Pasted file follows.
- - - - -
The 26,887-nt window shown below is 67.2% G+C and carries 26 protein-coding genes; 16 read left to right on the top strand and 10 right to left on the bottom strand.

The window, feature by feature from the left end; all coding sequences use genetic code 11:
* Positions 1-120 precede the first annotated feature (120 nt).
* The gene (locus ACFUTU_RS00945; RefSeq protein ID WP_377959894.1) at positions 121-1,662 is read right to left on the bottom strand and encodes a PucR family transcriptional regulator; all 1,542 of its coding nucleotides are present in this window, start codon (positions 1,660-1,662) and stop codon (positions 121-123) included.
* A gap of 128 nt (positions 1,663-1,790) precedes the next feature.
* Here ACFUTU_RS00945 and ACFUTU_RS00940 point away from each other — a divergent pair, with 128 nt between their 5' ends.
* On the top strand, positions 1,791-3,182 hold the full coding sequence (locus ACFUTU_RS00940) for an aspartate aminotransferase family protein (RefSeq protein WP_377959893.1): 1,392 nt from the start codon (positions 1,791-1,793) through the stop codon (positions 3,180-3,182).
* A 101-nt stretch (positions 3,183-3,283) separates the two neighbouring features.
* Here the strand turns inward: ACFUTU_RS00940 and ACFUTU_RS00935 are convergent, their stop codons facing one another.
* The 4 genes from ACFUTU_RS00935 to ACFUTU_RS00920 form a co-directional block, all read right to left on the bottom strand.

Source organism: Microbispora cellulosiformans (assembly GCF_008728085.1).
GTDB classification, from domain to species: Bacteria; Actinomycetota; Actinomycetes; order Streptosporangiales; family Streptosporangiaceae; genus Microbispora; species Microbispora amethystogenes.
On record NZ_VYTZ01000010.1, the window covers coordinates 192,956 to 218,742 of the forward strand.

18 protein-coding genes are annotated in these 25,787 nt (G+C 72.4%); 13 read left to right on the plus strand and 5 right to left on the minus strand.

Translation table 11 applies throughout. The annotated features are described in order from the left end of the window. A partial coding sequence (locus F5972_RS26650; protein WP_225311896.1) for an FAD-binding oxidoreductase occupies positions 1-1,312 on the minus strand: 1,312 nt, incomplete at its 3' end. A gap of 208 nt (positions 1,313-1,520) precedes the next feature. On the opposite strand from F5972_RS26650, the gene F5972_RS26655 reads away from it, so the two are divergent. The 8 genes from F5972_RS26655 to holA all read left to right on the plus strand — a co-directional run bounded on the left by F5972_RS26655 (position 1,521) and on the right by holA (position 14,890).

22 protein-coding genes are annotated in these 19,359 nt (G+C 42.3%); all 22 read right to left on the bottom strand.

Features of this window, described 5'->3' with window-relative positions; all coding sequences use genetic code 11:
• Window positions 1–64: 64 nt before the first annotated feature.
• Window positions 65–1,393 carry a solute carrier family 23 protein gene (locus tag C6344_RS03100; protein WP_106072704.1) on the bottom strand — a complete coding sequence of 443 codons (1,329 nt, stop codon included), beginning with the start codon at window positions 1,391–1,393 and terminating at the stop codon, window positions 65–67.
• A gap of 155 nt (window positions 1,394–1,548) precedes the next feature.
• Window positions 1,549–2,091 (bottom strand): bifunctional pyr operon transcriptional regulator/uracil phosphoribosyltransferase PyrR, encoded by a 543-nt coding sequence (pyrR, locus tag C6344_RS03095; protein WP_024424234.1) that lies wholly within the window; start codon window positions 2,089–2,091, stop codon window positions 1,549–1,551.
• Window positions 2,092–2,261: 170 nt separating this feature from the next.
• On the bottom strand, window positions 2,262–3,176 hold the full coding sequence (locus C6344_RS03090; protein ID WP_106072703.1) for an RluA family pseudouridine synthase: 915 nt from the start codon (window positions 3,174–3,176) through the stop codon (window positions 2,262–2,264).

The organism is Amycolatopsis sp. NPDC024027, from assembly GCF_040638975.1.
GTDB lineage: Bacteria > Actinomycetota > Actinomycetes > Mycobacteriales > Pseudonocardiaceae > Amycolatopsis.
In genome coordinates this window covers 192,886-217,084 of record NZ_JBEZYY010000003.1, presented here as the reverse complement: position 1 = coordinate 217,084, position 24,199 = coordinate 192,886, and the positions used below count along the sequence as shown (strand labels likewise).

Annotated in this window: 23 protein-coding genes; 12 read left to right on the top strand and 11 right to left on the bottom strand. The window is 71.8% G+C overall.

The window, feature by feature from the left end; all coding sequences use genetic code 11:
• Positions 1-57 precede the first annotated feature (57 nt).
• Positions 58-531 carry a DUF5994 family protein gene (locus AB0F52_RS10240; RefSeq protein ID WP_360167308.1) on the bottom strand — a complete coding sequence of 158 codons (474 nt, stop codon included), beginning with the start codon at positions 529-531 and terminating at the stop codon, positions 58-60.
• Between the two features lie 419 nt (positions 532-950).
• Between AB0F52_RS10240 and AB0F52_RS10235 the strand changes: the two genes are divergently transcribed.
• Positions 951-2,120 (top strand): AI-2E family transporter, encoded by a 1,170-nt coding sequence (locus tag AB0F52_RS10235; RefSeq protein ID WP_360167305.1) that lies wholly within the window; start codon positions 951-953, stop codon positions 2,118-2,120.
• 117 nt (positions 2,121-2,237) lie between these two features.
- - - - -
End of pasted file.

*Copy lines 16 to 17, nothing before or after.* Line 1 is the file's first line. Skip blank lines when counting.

22 protein-coding genes are annotated in these 19,359 nt (G+C 42.3%); all 22 read right to left on the bottom strand.

Features of this window, described 5'->3' with window-relative positions; all coding sequences use genetic code 11: